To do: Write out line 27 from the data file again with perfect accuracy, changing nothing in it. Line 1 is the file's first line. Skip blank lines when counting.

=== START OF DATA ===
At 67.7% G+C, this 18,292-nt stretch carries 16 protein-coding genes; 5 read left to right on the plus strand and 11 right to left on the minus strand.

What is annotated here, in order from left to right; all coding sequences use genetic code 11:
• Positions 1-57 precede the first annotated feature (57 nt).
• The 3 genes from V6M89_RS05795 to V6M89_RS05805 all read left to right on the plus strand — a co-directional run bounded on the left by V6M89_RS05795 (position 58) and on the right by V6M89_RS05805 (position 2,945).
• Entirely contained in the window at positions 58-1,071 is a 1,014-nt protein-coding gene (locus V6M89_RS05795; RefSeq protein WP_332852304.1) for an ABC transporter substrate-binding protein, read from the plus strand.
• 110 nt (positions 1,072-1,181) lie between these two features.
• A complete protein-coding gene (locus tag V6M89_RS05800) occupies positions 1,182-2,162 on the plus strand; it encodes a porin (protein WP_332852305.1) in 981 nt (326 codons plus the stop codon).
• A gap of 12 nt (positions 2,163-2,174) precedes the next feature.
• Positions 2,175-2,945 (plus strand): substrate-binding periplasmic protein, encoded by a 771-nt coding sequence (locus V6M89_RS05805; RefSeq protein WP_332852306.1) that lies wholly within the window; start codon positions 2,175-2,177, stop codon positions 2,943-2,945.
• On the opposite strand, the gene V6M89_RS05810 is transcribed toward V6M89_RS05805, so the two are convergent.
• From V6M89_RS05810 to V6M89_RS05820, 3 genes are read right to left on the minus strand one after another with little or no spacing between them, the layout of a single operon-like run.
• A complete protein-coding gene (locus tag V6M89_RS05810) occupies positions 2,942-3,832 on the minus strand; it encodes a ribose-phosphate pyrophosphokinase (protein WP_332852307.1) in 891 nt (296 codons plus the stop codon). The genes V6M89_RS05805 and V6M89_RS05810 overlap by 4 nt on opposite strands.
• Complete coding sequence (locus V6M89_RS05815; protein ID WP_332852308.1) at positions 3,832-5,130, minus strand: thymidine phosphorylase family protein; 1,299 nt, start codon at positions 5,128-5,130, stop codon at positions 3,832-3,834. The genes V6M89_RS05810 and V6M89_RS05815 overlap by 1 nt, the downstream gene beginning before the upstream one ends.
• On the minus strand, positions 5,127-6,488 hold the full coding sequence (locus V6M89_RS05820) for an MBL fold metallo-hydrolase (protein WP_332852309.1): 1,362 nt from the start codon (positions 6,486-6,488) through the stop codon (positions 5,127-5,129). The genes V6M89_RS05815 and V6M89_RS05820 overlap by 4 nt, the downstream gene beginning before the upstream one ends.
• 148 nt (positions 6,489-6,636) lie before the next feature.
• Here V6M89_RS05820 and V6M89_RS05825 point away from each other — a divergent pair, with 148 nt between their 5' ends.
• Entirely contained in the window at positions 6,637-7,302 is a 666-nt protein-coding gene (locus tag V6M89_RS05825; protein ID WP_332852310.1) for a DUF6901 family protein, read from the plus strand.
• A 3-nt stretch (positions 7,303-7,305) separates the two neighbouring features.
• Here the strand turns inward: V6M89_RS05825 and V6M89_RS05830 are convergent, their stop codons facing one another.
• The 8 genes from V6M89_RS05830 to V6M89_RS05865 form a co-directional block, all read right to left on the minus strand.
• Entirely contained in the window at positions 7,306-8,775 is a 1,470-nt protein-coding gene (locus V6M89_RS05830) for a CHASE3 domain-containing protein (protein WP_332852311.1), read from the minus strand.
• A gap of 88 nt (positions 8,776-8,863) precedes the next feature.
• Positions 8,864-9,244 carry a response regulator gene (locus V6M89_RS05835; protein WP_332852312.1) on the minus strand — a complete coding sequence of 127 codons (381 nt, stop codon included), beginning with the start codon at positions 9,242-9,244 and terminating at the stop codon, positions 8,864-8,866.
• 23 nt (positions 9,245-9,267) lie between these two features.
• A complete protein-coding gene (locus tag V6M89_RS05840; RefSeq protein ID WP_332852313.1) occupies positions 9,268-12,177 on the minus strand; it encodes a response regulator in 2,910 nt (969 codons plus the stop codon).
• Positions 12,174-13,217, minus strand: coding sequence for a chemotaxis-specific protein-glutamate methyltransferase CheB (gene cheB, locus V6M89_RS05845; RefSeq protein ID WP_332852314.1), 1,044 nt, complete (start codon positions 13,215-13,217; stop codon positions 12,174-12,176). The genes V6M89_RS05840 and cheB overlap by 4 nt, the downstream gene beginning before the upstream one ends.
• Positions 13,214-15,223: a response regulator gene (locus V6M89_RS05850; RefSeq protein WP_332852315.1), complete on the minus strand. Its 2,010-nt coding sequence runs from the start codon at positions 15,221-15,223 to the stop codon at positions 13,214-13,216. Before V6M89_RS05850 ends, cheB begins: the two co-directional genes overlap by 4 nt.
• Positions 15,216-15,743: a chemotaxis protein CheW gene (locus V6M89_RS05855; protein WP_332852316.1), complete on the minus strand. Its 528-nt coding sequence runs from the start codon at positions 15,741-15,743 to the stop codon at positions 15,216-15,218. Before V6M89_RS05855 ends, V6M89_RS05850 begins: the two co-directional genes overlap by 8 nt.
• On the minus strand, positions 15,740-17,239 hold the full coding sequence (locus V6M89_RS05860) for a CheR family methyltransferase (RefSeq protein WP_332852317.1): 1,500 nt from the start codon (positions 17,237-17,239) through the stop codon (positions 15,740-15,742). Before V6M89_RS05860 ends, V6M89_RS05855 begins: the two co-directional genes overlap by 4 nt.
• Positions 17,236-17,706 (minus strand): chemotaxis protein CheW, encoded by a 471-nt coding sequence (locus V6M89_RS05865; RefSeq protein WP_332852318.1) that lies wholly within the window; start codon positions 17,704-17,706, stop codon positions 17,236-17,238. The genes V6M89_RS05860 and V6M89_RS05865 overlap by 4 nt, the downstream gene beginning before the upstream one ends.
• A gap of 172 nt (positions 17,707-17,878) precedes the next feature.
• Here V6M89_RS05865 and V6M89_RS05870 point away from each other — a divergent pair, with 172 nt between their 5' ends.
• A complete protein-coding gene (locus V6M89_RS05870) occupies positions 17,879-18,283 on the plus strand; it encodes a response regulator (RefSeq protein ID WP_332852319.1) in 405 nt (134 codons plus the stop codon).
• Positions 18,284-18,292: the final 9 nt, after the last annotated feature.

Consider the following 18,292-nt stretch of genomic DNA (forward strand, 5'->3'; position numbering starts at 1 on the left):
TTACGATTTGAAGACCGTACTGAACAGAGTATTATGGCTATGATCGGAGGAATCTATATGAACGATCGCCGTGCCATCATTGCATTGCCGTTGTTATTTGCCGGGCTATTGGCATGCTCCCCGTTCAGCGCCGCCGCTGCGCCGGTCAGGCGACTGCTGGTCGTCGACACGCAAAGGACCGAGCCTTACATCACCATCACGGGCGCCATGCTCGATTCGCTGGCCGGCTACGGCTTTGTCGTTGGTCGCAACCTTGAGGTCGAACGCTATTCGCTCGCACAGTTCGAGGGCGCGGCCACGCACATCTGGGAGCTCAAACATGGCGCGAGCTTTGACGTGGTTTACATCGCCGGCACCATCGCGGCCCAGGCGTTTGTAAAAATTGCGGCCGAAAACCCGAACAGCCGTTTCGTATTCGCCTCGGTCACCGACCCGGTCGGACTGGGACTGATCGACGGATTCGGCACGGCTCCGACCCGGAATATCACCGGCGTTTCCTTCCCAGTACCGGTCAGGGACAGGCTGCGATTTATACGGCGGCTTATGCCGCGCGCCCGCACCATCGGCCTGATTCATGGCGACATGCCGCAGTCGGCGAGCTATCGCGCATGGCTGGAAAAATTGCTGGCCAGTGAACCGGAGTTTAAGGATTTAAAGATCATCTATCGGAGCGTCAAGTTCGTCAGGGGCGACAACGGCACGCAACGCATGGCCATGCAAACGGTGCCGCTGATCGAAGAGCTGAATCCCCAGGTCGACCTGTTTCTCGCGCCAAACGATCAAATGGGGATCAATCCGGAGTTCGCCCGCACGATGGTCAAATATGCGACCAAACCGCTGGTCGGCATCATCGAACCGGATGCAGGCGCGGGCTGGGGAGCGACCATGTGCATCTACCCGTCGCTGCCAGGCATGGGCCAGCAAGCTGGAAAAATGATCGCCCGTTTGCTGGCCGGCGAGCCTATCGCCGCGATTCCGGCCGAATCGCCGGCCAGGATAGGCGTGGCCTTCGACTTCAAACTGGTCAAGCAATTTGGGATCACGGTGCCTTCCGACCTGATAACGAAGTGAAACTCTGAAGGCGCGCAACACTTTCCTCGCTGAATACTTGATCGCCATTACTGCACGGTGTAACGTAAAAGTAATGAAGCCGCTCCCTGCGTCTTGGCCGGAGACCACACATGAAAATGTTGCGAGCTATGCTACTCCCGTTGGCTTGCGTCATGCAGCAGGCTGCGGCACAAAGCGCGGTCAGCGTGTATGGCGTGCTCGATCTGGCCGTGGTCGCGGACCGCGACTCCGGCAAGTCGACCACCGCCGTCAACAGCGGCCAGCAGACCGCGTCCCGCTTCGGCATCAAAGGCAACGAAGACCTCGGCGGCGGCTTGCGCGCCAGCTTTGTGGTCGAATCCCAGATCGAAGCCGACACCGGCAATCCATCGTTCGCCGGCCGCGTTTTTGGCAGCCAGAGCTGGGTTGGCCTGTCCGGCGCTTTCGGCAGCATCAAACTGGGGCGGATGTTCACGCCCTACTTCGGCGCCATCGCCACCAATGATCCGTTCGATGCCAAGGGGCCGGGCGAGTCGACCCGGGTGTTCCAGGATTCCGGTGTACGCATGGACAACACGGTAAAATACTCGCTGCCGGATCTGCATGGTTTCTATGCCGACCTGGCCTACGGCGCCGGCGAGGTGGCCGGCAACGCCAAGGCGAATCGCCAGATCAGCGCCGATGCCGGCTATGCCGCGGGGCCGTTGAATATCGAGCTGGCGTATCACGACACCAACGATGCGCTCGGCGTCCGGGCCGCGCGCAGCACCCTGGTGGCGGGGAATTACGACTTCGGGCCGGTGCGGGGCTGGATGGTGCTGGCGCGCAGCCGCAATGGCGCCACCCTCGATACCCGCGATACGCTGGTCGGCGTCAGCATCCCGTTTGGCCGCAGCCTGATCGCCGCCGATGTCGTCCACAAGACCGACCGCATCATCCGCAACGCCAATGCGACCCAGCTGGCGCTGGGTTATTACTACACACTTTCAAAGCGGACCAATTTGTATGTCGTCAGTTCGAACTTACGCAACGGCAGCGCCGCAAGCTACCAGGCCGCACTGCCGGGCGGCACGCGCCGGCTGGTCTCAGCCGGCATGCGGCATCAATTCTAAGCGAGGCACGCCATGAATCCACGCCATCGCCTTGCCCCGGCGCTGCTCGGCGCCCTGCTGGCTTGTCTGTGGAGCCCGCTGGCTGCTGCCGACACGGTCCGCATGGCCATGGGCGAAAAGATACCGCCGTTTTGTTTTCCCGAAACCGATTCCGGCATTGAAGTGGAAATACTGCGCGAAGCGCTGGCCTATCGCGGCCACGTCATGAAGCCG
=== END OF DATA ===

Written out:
• Positions 13,214-15,223: a response regulator gene (locus V6M89_RS05850; RefSeq protein WP_332852315.1), complete on the minus strand. Its 2,010-nt coding sequence runs from the start codon at positions 15,221-15,223 to the stop codon at positions 13,214-13,216. Before V6M89_RS05850 ends, cheB begins: the two co-directional genes overlap by 4 nt.